Glaciers / Glacial Features

Winter ice on the cliffs near Chapel Beach
Winter ice gives a hint of the power glaciers exerted on this landscape in the geologic past.

NPS photo

During the Pleistocene epoch, ice sheets of all four North American glacial stages advanced and retreated through the area. The Valders advance, one of the last substages of the Wisconsinan glacial period, wiped the surface clean and left only its record about 12,000 years ago. A brief re-advance of ice, the Marquette substage, occurred 10,000 years ago in northern Upper Michigan.

Melting of glacial ice within the Superior Basin produced huge rivers that deposited millions of tons of pulverized rock rubble in various configurations to the south of the Superior basin. A sheet of outwash, of varying thickness, was deposited along the south edge of Pictured Rocks National Lakeshore between Wetmore and Seney by southward flowing "braided" glacial streams. The material underlying the present-day Kingston Plains was deposited in this way. Kingston and Nevins lakes are examples of "kettle hole lakes" within the outwash. The Grand Sable Banks near Grand Marais perhaps originated as deposits from a river of glacier meltwater or as a kame terrace (a flat-topped mound or hill composed of sorted sand and gravel deposited by meltwater in a former glacial lake.)

Meltwater carved several channels into Cambrian sandstone bedrock; the most prominent of these are now occupied by Chapel Creek and Mosquito River and by Beaver Basin. As ice retreated completely from the Superior Basin, water levels in the basin receded rapidly northward leaving the Pictured Rocks area "high and dry" about 9,500 years ago. This occurred as outlet channels to the east remained at low levels due to the weight of glacier ice pressing down on the land.

Between 6,000 and 4,000 years before present, "isostatic rebound" of the earth's crust from its "depressed" state began to accelerate as land was relieved of the huge weight of the ice sheets. The rise of the outlet of ancestral Lake Superior (at North Bay, Ontario) caused lake level to rise relatively quickly to a level roughly 13 m (40 feet) higher than present Lake Superior. This high lake stand has been designated Glacial Lake Nipissing. Slowing of rebound, downcutting of channels through unconsolidated material, shifting of outlets to the south, and climatic change subsequently caused a lowering of Lake Superior to near its present level.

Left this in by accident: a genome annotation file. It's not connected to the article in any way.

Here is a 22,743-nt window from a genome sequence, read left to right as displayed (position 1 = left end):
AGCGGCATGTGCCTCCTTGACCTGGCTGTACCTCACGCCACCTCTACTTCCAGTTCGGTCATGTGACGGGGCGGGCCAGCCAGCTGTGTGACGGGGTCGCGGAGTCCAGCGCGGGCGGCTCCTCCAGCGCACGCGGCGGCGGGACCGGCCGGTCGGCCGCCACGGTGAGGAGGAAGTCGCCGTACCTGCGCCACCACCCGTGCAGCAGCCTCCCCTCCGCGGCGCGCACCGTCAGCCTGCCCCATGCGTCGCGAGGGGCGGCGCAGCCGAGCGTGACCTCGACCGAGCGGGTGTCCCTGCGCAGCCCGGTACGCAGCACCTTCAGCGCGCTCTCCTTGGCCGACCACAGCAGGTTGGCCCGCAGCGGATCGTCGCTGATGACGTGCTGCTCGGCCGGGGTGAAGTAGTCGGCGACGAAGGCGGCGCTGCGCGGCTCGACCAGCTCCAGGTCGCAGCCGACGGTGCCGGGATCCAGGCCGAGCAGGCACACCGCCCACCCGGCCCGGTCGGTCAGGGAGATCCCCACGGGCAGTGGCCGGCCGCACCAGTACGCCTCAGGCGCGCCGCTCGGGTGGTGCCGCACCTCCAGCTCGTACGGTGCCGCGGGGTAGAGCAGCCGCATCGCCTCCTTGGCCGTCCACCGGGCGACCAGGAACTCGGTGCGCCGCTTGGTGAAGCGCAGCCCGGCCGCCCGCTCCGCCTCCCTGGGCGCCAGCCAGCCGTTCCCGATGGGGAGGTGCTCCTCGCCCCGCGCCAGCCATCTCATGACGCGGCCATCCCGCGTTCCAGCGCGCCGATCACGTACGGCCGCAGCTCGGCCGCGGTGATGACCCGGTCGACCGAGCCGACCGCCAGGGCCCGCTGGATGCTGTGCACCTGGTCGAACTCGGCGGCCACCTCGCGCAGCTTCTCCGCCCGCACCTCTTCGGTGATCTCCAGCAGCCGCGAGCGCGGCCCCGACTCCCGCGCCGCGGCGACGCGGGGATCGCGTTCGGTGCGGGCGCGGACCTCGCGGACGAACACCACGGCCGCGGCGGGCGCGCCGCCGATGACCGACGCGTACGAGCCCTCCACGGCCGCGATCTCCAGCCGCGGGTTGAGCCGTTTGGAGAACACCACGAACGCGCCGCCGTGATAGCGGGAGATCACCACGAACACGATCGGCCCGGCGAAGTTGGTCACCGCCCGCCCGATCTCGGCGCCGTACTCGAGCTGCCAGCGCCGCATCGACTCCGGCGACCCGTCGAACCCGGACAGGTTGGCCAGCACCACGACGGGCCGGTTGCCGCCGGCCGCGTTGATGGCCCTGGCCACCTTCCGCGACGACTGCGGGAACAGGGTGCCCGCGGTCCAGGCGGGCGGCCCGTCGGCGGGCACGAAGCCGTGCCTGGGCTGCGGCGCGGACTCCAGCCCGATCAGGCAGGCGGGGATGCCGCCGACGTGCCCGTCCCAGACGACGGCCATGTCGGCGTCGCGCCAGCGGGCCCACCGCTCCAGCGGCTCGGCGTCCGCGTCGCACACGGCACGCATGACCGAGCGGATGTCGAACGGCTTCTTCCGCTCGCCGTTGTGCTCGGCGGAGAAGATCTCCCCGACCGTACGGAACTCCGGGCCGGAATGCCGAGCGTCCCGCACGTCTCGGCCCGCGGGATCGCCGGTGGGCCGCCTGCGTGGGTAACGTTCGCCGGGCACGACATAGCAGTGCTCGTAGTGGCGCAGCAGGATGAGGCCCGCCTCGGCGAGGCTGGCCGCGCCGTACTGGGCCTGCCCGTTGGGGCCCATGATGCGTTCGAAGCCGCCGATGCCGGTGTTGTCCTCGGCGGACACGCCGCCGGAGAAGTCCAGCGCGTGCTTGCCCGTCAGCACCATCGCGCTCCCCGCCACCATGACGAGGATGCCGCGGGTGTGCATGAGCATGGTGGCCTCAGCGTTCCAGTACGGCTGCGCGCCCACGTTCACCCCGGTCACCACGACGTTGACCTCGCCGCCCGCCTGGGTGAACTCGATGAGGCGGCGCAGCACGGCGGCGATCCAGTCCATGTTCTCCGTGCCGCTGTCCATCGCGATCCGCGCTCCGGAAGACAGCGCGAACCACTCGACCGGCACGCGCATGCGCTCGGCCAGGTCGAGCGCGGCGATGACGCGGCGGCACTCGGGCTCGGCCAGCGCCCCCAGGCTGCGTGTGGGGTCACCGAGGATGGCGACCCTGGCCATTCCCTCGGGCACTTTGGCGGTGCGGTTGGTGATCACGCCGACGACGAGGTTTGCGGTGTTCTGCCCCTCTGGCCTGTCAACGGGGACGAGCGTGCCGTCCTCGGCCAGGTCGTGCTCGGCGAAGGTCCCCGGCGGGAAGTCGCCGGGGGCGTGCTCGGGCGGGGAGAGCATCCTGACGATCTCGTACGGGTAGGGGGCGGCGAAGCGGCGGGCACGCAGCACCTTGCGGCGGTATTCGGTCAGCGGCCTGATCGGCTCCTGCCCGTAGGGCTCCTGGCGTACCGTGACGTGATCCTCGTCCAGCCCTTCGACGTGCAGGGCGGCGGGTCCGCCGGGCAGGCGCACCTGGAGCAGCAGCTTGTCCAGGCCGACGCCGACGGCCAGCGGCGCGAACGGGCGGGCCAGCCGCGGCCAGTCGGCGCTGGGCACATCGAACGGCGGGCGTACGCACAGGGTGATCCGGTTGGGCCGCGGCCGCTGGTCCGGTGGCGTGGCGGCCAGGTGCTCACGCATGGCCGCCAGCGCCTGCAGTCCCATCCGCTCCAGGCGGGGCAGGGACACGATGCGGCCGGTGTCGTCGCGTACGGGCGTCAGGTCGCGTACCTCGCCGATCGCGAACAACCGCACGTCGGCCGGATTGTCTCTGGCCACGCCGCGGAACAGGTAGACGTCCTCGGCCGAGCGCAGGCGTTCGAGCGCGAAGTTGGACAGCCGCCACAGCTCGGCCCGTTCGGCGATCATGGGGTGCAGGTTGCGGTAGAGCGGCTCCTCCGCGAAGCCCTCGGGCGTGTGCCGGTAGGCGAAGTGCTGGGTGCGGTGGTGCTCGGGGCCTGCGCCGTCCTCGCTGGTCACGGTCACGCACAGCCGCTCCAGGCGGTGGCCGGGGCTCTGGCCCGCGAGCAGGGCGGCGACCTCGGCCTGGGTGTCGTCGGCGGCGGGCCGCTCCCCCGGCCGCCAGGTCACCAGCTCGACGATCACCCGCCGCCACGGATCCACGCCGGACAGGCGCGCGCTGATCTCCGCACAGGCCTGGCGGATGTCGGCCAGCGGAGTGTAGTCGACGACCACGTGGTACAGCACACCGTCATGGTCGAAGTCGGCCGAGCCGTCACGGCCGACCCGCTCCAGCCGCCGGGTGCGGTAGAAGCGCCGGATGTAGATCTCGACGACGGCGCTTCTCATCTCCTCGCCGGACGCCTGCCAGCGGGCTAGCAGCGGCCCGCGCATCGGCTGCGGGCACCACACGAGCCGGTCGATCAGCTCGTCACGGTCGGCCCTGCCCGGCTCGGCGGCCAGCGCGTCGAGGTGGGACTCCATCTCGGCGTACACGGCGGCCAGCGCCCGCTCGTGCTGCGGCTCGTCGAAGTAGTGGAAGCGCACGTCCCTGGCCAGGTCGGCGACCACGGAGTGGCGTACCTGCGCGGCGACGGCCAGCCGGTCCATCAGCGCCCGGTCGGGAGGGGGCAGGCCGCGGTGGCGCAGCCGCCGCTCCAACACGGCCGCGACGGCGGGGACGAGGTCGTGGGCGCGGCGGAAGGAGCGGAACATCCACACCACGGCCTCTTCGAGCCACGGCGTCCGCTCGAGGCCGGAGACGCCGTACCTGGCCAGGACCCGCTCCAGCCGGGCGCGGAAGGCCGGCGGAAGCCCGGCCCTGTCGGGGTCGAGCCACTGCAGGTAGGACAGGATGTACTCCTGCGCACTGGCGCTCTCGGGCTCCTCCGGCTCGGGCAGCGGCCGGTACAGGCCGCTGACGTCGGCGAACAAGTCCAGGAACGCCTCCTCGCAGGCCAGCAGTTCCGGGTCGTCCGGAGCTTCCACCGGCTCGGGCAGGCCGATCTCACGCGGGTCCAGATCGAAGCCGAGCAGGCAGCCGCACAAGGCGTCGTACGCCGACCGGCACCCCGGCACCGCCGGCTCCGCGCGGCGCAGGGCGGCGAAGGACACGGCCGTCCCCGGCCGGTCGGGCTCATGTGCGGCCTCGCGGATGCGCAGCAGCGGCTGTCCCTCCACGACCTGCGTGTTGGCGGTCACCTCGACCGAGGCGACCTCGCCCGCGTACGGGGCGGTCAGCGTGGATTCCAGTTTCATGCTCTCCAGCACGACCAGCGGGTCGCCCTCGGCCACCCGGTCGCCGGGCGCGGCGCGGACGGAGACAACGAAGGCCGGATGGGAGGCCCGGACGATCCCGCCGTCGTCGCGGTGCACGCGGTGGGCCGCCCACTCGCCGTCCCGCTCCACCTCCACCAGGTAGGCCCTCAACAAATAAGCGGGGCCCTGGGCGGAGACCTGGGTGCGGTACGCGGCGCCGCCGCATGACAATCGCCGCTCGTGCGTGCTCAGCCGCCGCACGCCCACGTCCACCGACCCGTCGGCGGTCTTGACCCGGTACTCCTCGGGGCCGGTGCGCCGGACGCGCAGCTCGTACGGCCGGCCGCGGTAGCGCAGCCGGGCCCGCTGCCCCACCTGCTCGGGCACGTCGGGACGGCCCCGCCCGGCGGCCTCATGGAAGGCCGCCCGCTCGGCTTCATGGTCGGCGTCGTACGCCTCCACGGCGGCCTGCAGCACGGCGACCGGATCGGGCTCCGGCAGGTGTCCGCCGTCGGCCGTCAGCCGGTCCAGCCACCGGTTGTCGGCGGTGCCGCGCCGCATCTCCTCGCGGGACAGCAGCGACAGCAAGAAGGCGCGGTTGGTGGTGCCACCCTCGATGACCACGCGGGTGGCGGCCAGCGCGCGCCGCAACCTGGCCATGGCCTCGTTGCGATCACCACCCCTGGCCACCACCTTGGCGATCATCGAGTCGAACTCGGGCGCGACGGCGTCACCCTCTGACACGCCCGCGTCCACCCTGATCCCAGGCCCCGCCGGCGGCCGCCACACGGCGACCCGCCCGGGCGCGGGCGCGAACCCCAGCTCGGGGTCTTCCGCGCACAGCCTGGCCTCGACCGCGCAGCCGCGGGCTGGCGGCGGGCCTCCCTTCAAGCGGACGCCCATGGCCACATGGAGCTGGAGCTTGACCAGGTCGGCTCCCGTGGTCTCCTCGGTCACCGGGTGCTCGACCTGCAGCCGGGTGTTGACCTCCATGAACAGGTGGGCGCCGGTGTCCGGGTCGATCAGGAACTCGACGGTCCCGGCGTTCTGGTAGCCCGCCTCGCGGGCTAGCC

As lake levels rose about 5,000 years before present, the Grand Sable Banks were destabilized and part of the glacial river deposit was reworked by wind to form the Grand Sable Dunes. During the Nipissing "high stand," Chapel Rock and Miners Castle as well as many less prominent features were carved into the Cambrian sandstone by wave action. Certain inland lakes within the national lakeshore (Beaver, Trappers, Little Beaver, Chapel, Little Chapel, and Miners Lakes) were originally bays on ancient Lake Nipissing.

As erosion lowered the Lake Nipissing outlet to the modern Lake Superior level during a 1,600 year period, lake currents deposited a succession of parallel beach ridges from the Nipissing level to the present beach. These closely spaced ridges, which form a "corrugated plain," are evident in the vicinity of Au Sable Point, along the trail from Little Beaver Lake Campground to Lake Superior, on Sand Point and on the tombolo (sand connection) between Trout Bay and Murray Bay on Grand Island.


Last updated: December 3, 2021

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